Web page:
Uber and the Economics of Discrimination
For years, minority communities have faced discrimination when trying to hail a cab. In the District of Columbia where I live, the problem has been documented and continues to persist. While there are punishments for failing to serve someone due to their skin color, these “refusal to haul” laws are difficult to enforce. Ridesharing apps like Uber, while not a panacea, have clearly benefited a variety of underserved communities by allowing individual exchange to push back against racial profiling.
Broadly speaking, three features of ridesharing apps help to upend markets inefficiencies that often occur due to personal prejudice: personal reputation is imbued via the review system; local market demand can be discovered; and the introduction of competitive pressure helps to solve a matching problem.
For one, personal reputation gets outsourced via the rating and payment system. As a profession, taxi drivers are subject to some of the highest workplace violence, up to 33 times higher than average. Nonfatal assaults, homicides, robberies, and verbal abuse are among the highest for taxicab drivers, while the perpetrators of the less serious actions typically face few legal consequences. In all, one can imagine that the job breeds risk aversion. Sadly, many people use skin color as a proxy for trustworthiness, leading to the consistent problem that minorities face when trying to hail a cab. With Uber, personal reputation is quantified. To be sure, Uber does not alleviate the problems of discrimination after the transaction when a rating is assigned. But, again, this is a much better situation than was typically the case before. Moreover, because there is no cash exchange, the possibility for robbery is severely diminished, and if there are problems, identifying information on the rider is kept which allows for ex post enforcement. All combined, the safety of the driver is better assured with Uber, putting downward pressure on discriminatory acts.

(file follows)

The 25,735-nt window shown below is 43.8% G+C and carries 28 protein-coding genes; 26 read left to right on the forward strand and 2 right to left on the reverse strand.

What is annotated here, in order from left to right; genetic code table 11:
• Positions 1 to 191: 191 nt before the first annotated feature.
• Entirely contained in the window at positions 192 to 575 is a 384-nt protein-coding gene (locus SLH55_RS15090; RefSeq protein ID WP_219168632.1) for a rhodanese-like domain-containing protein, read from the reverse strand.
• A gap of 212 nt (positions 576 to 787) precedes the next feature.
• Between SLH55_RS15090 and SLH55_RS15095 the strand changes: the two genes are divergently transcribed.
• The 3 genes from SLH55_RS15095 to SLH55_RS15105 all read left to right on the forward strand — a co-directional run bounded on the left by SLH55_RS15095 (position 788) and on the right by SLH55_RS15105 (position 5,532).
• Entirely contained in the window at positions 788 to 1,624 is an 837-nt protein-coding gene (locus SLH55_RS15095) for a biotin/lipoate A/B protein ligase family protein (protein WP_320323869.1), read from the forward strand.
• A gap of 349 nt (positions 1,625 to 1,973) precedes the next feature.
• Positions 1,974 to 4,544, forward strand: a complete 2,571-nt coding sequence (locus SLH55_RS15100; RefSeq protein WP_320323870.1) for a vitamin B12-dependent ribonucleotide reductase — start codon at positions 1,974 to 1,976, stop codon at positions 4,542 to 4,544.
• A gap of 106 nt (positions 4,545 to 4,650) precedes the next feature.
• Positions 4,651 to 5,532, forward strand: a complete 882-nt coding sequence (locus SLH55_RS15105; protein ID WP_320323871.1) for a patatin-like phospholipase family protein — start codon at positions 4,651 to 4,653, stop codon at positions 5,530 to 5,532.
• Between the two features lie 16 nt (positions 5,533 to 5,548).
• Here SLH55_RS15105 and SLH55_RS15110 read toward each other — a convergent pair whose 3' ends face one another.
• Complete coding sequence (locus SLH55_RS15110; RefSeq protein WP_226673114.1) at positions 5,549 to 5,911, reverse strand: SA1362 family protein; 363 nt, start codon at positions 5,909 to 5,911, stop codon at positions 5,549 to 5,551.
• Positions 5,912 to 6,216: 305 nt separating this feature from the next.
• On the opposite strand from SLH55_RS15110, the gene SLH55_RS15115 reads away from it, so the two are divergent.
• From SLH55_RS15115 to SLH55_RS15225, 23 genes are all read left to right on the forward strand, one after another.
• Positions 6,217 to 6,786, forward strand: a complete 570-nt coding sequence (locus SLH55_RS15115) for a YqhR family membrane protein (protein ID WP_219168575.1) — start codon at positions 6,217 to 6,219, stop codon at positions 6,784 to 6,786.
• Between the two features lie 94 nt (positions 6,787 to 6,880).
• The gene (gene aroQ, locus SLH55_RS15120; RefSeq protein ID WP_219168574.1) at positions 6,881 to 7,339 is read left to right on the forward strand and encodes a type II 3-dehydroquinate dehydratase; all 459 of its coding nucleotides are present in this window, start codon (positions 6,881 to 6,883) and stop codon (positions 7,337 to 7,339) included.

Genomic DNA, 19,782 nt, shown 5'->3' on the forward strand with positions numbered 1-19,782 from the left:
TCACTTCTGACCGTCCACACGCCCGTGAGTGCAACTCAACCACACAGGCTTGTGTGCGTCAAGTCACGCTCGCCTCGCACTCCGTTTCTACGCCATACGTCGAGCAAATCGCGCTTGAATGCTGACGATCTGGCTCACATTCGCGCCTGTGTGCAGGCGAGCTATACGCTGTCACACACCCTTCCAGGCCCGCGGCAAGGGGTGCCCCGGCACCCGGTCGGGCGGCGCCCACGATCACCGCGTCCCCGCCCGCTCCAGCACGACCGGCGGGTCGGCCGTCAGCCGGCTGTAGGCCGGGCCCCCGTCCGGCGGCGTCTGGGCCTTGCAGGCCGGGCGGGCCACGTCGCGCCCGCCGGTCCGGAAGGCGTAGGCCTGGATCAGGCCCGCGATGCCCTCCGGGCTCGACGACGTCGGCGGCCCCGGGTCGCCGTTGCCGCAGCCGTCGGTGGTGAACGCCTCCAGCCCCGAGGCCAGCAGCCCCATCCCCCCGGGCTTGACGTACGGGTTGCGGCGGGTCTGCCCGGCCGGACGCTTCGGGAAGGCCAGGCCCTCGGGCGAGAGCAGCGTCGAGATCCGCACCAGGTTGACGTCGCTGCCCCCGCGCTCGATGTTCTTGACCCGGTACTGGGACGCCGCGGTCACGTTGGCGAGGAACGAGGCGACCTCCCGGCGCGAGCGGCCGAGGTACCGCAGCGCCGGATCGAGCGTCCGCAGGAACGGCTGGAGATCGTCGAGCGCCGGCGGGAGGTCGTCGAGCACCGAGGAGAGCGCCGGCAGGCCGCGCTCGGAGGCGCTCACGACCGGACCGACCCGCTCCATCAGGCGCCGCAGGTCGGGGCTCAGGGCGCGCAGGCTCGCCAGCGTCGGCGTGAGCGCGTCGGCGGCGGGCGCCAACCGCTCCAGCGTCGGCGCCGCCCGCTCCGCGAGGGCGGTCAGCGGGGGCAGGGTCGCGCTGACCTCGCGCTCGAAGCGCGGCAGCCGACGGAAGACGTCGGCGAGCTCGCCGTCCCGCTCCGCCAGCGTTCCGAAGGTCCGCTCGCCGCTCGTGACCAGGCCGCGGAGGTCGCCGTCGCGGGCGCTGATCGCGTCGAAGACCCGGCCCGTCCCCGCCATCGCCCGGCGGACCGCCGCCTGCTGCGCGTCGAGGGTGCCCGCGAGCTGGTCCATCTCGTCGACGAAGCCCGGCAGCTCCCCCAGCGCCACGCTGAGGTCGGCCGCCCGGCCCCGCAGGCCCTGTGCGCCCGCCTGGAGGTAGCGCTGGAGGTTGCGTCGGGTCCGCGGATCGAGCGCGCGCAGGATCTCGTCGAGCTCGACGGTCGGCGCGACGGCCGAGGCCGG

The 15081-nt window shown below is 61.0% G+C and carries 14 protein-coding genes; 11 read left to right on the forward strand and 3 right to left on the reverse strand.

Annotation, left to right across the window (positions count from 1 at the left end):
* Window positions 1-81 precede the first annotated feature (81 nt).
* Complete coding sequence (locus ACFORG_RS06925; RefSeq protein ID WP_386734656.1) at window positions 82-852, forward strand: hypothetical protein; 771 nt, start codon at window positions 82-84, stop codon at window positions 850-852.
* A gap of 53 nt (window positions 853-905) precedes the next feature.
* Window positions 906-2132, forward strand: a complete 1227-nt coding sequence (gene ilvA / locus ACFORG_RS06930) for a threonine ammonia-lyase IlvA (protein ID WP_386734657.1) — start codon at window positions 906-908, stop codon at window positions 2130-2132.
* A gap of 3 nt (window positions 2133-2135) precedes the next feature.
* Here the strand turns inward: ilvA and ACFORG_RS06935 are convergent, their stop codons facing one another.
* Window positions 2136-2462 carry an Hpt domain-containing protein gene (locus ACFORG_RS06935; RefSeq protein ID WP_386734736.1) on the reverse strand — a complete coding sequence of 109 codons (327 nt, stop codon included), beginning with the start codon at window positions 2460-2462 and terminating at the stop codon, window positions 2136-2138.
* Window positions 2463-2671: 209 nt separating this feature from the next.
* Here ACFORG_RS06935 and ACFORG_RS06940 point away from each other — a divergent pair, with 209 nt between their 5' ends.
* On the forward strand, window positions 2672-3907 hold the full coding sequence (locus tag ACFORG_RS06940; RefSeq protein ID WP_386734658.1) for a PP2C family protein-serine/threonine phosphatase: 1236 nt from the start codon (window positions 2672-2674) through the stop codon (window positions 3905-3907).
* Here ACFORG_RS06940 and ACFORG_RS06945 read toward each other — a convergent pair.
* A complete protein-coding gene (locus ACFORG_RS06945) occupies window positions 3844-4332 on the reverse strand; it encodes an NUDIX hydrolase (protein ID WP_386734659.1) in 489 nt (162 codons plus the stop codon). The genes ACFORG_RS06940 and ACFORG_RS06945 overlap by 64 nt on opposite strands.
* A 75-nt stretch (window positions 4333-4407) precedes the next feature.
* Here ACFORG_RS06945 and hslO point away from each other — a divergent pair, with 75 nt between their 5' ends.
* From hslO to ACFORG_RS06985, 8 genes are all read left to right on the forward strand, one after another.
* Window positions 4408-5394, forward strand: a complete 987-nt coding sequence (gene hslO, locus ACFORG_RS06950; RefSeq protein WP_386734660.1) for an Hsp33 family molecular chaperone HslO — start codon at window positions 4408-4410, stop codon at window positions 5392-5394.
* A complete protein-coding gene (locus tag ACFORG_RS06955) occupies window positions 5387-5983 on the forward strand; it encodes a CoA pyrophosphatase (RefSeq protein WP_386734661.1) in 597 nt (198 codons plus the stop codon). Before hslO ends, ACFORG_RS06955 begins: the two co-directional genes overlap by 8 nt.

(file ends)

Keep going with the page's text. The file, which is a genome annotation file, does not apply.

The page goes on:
Enabled by the rating system and granular information on consumer demand, Uber has been able to move into underserved neighborhoods of all kinds. As evidenced by their data, Uber serves these neighborhoods 4 times out of 10, whereas taxicabs are required to do this once a day via law. In the past, minority neighborhoods were often overlooked for taxi service because they were assumed to be unsafe. This knowledge asymmetry disallowed for countless transactions to occur, which can now happen via the trust that the app enables. Even those areas that are not minority communities but have low per capita demand now can receive service as well. All of this is in part due to knowledge problems of where consumers demand service, buttressed by a supply problem that medallions and the taxicab commissions have enabled.
Lastly, and interestingly enough, the expansion of the taxi market has an effect on matching, as Becker first laid out in his seminal book on the economics of discrimination. Of course, if more drivers are competing for the same number of consumers, then on the margins, discriminating against certain riders because of their skin color or how they present themself becomes more costly. Similarly, if we assume that the number of consumers is outpaced by the number of potential drivers, then absolute number of drivers who don’t have discriminatory preferences would be a larger number relative to consumers, thus allowing for more matches to occur.
It should be noted that apps will not be the end all to our social ills, but far too often people underestimate the effects that the expansion of the market can have in alleviating problems.